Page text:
How fast can you shoot 12K?

It’s been a few weeks since Blackmagic Design announced their radical new sensor design packaged in the form of the Ursa Mini Pro 12K camera.

I’m in pre-production on a film shooting on northern Ontario Canada.  In the story weather plays a big part and I’ve started gathering shots of weather and sunsets to use in the film.

There are some pretty spectacular sunsets in the town I’m based in, North Bay and I thought this might be a good example to show you the great look this sensor can do with colour in the natural environment and into low light.   I want to share with you all the spectacular images and colour the 12K sensor is capable of doing.

But then I also realised it’s also a pretty cool case study or example of just how fast the BMD 12k RAW workflow can be.

A lot of the comments I’ve seen online have been scoffing at the need for 12K and making comments about needing a massive super computer to work with the files and insane amounts of storage.

Let me blow those misconceptions entirely out of the water.

I spent about 2 hours shooting this one sunset. My 150Wh AB battery still was at 30% when I wrapped.

Shooting 12K @ Q3 I shot about 57 mins of footage and that footage took up about 227Gb across two old 128 Gb CFAST cards that I have.

I copied those files onto a 2TB T5 SSD in about 12 mins, and I started cutting on my 2017 MacBook Pro. After about 3 hours I had this cut that’s about 5 mins. The shots are shown in the same order they are shot. I was able to cut this before my battery from the shoot finished recharging.

If you want to see some spectacular colour, then skip to about 2 mins in.

Here’s another thing. These aren’t graded. This is what came out of camera with “extended video” applied to them in the RAW tab. No other grade.

It took about 1 hour to render the 4K H264 file from Resolve. And then my slow internet to upload it.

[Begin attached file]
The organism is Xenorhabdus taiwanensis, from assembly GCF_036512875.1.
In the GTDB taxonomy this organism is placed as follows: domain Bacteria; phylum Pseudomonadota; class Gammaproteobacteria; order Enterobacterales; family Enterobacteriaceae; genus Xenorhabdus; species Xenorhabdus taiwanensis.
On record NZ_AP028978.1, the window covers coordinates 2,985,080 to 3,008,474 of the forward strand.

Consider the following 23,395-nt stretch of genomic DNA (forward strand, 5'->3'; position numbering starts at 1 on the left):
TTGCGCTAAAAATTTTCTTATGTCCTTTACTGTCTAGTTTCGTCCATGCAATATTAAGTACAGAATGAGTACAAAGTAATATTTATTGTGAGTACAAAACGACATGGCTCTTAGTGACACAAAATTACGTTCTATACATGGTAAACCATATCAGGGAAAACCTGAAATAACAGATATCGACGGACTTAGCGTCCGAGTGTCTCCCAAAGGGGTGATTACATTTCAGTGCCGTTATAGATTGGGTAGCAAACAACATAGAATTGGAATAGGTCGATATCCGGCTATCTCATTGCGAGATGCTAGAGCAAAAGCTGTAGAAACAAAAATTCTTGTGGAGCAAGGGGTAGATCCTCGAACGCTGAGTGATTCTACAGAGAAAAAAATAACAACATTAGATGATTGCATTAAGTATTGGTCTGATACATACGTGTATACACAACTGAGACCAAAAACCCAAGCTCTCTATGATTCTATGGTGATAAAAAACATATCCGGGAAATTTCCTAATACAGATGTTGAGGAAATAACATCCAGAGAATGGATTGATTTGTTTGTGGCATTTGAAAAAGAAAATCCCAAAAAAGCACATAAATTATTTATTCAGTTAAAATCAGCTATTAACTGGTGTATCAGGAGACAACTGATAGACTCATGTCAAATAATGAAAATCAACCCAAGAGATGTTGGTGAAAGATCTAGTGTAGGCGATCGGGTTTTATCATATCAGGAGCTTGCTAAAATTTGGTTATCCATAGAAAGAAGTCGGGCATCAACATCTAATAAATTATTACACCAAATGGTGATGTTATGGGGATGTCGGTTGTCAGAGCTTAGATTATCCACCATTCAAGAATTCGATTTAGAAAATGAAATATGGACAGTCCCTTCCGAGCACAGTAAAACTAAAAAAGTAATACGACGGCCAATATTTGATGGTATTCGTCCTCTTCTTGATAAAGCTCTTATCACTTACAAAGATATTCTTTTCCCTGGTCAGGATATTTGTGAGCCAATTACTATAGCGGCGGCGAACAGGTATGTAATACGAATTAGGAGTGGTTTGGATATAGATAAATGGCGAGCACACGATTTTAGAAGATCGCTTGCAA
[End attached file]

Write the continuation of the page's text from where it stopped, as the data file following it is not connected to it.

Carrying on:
Let’s recap.

2 hours shooting, for 57 mins footage totally 220Gb in 12K Q3 using a single battery.

Edited on a 3 year old MacBook and with the default grade applied.

So yeah. No huge hard drives, no massive computer required. If you can edit 4K now, you can also edit 12K BRAW.

Shot with Zeiss Compact Primes.

So remember, this is cut in the same order that it was shot.  If 5 mins of sunset isn’t too interesting to you, then the sun sets at about 2 mins and the colour starts to get really interesting at about the 4 min mark.

On with the show.

OH.  Also, related to the same film, but unrelated footage for anyone looking for some more RAW files, here you go.

Short 12K clips

About johnbrawley

Director Of Photography striving to create compelling images
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15 Responses to How fast can you shoot 12K?

  1. Eric Santiago says:

    Been awhile since I’ve visited North Bay. Nice frames JB, any issues with noise? Can’t really tell on my iPhone.

    • Daniel Natzke says:

      Yes, I would like to know more about your opinions on the noise performance. I have played with some of the official sample footage and have noticed some noise, but to my tastes and opinions, it is more than acceptable. I did see what looked like noise in this video, but it is hard to know if that is in fact noise, or if it is compression artifacts.

      I will take a look at the files you shared later, but I am interested in your opinions on the noise performance.

      Also, what is your take on the dynamic range? Do you feel that it is a true 14 stops or perhaps a little less? Either way, its an incredible camera and I cannot what to get my hands on one to play around with.

      Cheers!

  2. Eric says:

    Thanks. Appreciate the info.

  3. Ron Coker. says:

    I enjoyed this thanks, John.🎥 👍